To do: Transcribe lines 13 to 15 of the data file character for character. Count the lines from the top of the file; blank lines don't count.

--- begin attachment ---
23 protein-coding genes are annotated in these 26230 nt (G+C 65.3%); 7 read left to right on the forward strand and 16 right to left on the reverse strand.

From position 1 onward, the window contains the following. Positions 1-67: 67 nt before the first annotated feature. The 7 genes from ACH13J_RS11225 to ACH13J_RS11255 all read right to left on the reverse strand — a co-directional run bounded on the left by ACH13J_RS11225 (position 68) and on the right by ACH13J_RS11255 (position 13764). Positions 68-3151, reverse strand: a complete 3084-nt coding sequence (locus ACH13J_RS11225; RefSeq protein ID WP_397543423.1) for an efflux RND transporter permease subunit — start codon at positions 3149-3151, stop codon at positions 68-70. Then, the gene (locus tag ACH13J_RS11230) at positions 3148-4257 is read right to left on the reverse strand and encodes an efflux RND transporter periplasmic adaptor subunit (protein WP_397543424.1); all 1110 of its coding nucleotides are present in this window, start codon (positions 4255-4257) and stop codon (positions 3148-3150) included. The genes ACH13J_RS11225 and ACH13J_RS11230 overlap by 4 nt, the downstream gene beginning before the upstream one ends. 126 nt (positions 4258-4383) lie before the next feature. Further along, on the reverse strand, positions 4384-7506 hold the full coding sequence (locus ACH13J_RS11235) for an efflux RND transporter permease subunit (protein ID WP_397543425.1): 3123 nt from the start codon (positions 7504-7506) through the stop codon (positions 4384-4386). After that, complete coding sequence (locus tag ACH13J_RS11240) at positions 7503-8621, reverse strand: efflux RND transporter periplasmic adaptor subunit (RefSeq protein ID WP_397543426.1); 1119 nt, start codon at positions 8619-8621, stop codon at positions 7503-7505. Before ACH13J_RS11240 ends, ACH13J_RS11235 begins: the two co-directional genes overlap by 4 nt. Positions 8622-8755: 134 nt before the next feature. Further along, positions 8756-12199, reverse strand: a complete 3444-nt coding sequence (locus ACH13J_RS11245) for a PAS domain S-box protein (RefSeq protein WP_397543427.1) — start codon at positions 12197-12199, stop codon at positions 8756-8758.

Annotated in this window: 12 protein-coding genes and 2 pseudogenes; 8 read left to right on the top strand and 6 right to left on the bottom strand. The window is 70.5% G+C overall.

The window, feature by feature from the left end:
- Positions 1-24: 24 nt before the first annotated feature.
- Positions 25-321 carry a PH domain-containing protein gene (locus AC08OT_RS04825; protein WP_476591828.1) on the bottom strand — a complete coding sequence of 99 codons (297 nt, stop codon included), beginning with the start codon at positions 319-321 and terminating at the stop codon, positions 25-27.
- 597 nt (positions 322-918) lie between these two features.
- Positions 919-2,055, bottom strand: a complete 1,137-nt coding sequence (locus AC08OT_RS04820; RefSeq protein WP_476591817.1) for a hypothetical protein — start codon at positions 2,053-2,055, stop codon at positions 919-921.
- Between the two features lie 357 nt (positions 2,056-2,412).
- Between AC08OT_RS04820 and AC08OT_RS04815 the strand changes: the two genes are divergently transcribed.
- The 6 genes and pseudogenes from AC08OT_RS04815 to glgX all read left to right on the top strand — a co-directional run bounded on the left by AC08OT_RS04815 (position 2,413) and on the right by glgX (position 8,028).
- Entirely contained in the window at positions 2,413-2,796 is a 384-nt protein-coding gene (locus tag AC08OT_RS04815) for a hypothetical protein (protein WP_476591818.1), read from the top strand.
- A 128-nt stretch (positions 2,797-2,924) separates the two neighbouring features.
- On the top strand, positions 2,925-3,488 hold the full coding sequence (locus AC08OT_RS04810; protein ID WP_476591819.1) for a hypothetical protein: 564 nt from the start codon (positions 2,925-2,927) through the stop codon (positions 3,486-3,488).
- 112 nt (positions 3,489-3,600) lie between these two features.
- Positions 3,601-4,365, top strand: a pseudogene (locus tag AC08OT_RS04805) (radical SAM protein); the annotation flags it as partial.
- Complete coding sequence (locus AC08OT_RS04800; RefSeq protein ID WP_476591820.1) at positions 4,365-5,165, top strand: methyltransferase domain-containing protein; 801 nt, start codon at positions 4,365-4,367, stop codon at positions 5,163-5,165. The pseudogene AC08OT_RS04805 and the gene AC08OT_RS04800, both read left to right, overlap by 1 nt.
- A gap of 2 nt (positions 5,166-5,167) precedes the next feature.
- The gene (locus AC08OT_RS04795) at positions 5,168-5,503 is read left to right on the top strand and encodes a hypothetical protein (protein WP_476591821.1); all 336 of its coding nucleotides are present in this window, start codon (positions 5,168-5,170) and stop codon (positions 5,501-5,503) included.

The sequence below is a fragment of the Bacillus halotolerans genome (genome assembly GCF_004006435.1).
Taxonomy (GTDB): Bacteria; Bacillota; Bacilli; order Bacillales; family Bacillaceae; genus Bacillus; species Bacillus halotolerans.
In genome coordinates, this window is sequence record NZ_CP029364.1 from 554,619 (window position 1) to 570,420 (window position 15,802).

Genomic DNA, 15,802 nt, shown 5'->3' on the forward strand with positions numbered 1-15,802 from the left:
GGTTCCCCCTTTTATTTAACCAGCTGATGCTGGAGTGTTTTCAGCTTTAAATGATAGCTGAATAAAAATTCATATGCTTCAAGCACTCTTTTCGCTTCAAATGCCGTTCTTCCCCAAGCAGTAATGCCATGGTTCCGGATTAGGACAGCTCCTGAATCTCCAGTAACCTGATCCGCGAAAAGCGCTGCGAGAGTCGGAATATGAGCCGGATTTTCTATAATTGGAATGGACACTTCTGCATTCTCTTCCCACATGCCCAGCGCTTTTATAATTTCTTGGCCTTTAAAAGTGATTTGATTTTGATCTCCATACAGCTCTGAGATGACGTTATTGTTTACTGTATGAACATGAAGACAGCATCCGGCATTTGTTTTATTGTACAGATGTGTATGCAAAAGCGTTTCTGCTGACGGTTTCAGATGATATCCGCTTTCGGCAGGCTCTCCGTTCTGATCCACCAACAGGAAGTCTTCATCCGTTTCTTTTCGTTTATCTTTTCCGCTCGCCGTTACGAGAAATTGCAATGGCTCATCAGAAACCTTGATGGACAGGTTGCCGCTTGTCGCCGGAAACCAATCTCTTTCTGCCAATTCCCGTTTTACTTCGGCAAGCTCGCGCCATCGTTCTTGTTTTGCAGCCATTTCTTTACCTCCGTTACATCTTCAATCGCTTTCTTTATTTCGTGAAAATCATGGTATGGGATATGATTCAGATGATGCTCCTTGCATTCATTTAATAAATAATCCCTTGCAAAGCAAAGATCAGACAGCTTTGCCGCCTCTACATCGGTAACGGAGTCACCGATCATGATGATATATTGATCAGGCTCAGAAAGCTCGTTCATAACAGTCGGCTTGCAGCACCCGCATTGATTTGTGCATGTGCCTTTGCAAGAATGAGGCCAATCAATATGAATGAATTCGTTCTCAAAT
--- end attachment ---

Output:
- A 128-nt stretch (positions 2,797-2,924) separates the two neighbouring features.
- On the top strand, positions 2,925-3,488 hold the full coding sequence (locus AC08OT_RS04810; protein ID WP_476591819.1) for a hypothetical protein: 564 nt from the start codon (positions 2,925-2,927) through the stop codon (positions 3,486-3,488).
- 112 nt (positions 3,489-3,600) lie between these two features.